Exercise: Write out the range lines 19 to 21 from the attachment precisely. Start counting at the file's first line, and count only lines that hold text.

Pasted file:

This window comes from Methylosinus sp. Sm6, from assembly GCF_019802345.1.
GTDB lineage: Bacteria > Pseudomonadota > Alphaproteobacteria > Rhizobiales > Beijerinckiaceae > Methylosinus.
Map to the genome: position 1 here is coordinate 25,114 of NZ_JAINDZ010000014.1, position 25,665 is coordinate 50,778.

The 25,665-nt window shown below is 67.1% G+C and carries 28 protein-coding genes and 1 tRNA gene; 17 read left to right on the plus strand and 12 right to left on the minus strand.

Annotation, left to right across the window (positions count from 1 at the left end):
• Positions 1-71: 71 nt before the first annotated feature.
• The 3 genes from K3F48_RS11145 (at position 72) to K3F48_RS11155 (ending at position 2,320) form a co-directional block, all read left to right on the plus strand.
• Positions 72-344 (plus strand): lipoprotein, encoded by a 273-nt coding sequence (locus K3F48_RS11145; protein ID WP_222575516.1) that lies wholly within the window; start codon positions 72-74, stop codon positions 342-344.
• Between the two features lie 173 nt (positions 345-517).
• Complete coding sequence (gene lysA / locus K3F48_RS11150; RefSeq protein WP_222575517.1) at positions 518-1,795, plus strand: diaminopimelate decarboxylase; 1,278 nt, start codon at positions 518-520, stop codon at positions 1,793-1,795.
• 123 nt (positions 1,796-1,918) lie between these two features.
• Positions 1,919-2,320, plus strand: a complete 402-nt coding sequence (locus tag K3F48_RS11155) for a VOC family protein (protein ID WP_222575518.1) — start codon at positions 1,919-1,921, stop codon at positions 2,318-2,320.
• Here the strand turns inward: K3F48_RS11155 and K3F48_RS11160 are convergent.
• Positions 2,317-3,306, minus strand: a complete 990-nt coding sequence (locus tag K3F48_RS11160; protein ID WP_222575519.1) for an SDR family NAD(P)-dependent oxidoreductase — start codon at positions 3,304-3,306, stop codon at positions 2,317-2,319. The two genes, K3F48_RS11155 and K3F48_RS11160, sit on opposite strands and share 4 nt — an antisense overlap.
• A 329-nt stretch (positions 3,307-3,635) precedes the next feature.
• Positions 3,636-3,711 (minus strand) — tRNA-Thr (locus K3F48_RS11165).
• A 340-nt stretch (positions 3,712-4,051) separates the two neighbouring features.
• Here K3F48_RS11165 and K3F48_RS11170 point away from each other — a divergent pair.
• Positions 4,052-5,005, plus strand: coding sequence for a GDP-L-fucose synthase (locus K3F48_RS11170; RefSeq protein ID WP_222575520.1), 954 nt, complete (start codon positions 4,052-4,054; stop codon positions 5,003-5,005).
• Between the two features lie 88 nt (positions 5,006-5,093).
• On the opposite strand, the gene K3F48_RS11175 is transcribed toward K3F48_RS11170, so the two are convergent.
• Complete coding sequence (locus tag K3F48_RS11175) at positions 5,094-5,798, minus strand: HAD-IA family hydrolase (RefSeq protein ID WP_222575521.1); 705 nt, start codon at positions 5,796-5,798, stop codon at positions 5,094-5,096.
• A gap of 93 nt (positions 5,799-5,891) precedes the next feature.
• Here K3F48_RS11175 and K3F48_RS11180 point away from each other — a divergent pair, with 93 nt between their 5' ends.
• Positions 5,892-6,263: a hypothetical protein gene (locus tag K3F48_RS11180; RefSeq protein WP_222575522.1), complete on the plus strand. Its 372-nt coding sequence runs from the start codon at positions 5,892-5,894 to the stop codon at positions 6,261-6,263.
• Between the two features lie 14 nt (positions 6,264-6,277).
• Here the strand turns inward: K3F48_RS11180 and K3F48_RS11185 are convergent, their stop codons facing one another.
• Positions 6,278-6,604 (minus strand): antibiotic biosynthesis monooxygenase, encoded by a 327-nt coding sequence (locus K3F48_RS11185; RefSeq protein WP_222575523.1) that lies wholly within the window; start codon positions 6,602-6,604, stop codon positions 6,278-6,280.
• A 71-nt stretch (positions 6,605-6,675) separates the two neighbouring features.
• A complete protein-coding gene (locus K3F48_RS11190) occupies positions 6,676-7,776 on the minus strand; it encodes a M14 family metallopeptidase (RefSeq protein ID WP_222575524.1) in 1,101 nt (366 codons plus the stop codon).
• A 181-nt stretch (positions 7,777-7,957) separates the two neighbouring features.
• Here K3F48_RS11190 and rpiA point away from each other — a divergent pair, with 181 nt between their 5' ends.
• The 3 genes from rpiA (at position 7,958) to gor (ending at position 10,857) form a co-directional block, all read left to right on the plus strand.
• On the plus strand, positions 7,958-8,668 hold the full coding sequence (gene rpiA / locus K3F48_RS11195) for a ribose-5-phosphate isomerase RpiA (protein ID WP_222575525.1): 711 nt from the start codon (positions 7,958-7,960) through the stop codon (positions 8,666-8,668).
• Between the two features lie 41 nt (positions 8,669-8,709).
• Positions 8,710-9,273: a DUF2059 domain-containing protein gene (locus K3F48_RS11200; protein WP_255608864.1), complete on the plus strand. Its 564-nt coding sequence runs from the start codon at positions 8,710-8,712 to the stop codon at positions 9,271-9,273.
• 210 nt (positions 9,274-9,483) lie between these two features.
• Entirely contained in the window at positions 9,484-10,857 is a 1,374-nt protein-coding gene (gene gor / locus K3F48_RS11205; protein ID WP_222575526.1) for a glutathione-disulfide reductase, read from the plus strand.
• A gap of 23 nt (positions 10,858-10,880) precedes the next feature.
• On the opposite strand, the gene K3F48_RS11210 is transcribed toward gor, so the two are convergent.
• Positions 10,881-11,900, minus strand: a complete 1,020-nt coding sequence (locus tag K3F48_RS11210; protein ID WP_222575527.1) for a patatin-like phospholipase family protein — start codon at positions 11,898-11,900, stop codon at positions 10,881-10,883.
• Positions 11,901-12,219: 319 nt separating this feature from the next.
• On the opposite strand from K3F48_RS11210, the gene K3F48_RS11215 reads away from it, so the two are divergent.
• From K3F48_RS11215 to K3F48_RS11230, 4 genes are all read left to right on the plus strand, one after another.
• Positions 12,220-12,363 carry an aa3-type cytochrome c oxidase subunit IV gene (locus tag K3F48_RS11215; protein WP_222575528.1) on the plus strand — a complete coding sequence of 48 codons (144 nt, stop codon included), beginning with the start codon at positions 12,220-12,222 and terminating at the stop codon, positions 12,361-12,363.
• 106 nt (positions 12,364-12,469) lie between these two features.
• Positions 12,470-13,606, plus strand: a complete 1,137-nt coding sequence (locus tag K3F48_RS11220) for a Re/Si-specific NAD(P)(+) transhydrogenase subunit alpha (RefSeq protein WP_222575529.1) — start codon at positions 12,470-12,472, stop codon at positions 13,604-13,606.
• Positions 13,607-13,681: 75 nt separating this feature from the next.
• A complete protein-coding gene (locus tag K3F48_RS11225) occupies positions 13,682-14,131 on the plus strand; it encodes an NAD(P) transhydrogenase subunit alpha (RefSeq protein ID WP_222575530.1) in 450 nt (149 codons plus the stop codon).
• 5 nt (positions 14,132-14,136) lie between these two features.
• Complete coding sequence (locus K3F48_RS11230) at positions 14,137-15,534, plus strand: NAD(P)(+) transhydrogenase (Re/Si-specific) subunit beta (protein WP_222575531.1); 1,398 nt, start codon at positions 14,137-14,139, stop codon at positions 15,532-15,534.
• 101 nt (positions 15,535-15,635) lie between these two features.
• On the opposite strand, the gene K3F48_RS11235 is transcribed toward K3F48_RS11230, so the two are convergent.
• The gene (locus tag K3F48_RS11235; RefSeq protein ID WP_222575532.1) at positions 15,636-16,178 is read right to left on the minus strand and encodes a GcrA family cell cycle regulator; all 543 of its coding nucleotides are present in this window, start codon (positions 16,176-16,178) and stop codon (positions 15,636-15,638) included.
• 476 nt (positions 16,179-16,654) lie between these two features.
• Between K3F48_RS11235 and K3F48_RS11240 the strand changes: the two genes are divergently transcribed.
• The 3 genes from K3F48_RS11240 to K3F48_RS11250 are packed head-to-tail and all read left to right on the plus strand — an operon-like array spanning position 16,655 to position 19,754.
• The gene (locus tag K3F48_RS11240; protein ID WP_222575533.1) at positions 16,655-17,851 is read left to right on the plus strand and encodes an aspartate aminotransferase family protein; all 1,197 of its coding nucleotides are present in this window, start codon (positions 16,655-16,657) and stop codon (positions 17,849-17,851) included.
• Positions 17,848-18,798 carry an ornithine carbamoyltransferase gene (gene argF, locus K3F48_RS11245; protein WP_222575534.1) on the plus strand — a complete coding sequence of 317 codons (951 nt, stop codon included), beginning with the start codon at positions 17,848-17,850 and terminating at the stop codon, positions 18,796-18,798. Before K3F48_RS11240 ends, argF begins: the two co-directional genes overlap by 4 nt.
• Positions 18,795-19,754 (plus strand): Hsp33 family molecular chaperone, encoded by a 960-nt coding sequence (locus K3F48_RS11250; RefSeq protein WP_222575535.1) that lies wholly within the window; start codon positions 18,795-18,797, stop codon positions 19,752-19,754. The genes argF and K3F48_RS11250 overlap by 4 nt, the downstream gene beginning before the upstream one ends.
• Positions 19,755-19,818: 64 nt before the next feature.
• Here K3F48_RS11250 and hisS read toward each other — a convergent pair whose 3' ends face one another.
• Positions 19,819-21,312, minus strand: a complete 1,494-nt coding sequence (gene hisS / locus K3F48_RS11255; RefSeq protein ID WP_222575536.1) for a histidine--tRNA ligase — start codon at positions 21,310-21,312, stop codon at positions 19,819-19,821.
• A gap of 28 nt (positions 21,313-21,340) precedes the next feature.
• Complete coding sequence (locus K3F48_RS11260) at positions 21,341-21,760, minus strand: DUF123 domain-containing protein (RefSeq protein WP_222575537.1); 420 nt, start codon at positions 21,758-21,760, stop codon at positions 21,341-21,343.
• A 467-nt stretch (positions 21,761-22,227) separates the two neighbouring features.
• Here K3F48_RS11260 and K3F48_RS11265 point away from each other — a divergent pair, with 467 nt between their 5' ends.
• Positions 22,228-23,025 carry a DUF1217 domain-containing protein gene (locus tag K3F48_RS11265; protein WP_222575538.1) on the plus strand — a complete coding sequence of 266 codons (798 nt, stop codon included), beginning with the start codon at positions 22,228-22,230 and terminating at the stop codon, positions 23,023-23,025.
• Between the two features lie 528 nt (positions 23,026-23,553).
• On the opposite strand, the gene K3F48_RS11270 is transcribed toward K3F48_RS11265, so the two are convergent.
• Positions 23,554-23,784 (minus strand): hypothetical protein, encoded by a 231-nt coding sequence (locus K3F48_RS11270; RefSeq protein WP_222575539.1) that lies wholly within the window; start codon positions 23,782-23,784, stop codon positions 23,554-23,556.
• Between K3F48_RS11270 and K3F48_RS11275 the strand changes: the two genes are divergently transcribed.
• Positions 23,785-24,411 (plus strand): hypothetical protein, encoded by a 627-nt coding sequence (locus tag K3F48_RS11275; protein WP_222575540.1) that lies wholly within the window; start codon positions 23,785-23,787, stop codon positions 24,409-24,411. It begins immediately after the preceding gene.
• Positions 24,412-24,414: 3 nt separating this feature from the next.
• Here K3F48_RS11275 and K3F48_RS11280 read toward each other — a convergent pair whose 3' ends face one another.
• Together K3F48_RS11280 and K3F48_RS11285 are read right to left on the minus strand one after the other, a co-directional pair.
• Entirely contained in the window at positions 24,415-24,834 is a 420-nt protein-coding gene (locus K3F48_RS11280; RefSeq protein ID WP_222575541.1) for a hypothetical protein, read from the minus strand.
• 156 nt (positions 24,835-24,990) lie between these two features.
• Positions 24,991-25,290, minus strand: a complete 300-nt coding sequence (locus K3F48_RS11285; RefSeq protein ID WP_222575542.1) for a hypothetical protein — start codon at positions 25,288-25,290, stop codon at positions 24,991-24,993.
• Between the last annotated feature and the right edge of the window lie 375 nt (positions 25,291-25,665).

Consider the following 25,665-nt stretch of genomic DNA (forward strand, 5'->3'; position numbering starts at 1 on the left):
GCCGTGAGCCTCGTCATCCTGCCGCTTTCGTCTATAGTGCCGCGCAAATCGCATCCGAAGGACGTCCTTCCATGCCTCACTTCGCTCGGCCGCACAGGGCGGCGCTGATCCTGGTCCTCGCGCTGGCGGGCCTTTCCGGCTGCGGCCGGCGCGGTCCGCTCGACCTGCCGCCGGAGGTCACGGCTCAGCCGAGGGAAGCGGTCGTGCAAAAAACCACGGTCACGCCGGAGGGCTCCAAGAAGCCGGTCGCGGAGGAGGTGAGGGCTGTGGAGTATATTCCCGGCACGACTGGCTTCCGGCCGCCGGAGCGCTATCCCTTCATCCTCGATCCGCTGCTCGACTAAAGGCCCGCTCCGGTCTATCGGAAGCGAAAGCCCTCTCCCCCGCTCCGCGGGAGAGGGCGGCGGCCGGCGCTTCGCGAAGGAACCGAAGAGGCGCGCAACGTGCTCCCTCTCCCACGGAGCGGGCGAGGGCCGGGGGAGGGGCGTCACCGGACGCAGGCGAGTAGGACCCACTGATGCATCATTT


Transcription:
• Positions 4,052-5,005, plus strand: coding sequence for a GDP-L-fucose synthase (locus K3F48_RS11170; RefSeq protein ID WP_222575520.1), 954 nt, complete (start codon positions 4,052-4,054; stop codon positions 5,003-5,005).
• Between the two features lie 88 nt (positions 5,006-5,093).
• On the opposite strand, the gene K3F48_RS11175 is transcribed toward K3F48_RS11170, so the two are convergent.